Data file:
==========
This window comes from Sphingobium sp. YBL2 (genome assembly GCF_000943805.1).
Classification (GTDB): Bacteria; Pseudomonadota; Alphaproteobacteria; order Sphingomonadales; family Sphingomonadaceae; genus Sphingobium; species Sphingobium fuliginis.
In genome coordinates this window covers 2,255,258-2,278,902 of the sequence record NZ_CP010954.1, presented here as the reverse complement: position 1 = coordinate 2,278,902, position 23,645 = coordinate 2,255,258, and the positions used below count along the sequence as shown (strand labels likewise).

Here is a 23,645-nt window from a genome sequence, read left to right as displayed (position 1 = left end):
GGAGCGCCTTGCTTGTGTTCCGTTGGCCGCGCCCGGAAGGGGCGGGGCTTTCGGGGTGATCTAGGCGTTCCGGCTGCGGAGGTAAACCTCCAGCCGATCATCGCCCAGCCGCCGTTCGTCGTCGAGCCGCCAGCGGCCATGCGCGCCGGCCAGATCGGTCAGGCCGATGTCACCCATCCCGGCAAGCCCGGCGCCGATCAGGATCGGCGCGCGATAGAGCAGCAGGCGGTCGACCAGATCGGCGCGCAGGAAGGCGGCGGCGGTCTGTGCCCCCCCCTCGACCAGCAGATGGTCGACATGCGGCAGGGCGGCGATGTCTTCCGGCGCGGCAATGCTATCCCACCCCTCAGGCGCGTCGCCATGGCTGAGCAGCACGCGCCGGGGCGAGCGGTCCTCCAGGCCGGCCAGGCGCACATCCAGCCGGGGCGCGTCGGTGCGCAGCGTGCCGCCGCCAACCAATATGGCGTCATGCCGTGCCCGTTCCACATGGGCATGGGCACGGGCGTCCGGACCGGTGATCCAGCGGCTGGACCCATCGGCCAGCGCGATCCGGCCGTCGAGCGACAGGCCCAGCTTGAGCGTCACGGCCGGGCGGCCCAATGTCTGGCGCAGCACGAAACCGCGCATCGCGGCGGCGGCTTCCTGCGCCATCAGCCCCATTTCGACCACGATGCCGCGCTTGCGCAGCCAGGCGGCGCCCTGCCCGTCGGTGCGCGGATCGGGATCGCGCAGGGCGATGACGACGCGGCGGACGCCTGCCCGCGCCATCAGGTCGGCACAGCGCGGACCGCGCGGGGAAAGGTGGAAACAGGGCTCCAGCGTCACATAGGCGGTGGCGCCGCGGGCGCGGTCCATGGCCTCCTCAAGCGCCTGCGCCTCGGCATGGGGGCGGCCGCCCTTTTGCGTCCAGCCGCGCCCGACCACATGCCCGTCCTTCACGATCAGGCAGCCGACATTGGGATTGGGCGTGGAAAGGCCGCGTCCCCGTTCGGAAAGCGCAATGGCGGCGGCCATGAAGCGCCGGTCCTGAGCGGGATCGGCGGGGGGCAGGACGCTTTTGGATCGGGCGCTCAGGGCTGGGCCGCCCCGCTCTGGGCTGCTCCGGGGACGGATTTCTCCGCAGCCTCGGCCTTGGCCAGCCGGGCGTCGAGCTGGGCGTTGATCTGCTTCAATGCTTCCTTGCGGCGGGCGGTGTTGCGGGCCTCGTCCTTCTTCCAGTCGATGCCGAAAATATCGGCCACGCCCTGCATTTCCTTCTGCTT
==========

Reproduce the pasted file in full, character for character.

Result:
This window comes from Sphingobium sp. YBL2 (genome assembly GCF_000943805.1).
Classification (GTDB): Bacteria; Pseudomonadota; Alphaproteobacteria; order Sphingomonadales; family Sphingomonadaceae; genus Sphingobium; species Sphingobium fuliginis.
In genome coordinates this window covers 2,255,258-2,278,902 of the sequence record NZ_CP010954.1, presented here as the reverse complement: position 1 = coordinate 2,278,902, position 23,645 = coordinate 2,255,258, and the positions used below count along the sequence as shown (strand labels likewise).

Here is a 23,645-nt window from a genome sequence, read left to right as displayed (position 1 = left end):
GGAGCGCCTTGCTTGTGTTCCGTTGGCCGCGCCCGGAAGGGGCGGGGCTTTCGGGGTGATCTAGGCGTTCCGGCTGCGGAGGTAAACCTCCAGCCGATCATCGCCCAGCCGCCGTTCGTCGTCGAGCCGCCAGCGGCCATGCGCGCCGGCCAGATCGGTCAGGCCGATGTCACCCATCCCGGCAAGCCCGGCGCCGATCAGGATCGGCGCGCGATAGAGCAGCAGGCGGTCGACCAGATCGGCGCGCAGGAAGGCGGCGGCGGTCTGTGCCCCCCCCTCGACCAGCAGATGGTCGACATGCGGCAGGGCGGCGATGTCTTCCGGCGCGGCAATGCTATCCCACCCCTCAGGCGCGTCGCCATGGCTGAGCAGCACGCGCCGGGGCGAGCGGTCCTCCAGGCCGGCCAGGCGCACATCCAGCCGGGGCGCGTCGGTGCGCAGCGTGCCGCCGCCAACCAATATGGCGTCATGCCGTGCCCGTTCCACATGGGCATGGGCACGGGCGTCCGGACCGGTGATCCAGCGGCTGGACCCATCGGCCAGCGCGATCCGGCCGTCGAGCGACAGGCCCAGCTTGAGCGTCACGGCCGGGCGGCCCAATGTCTGGCGCAGCACGAAACCGCGCATCGCGGCGGCGGCTTCCTGCGCCATCAGCCCCATTTCGACCACGATGCCGCGCTTGCGCAGCCAGGCGGCGCCCTGCCCGTCGGTGCGCGGATCGGGATCGCGCAGGGCGATGACGACGCGGCGGACGCCTGCCCGCGCCATCAGGTCGGCACAGCGCGGACCGCGCGGGGAAAGGTGGAAACAGGGCTCCAGCGTCACATAGGCGGTGGCGCCGCGGGCGCGGTCCATGGCCTCCTCAAGCGCCTGCGCCTCGGCATGGGGGCGGCCGCCCTTTTGCGTCCAGCCGCGCCCGACCACATGCCCGTCCTTCACGATCAGGCAGCCGACATTGGGATTGGGCGTGGAAAGGCCGCGTCCCCGTTCGGAAAGCGCAATGGCGGCGGCCATGAAGCGCCGGTCCTGAGCGGGATCGGCGGGGGGCAGGACGCTTTTGGATCGGGCGCTCAGGGCTGGGCCGCCCCGCTCTGGGCTGCTCCGGGGACGGATTTCTCCGCAGCCTCGGCCTTGGCCAGCCGGGCGTCGAGCTGGGCGTTGATCTGCTTCAATGCTTCCTTGCGGCGGGCGGTGTTGCGGGCCTCGTCCTTCTTCCAGTCGATGCCGAAAATATCGGCCACGCCCTGCATTTCCTTCTGCTT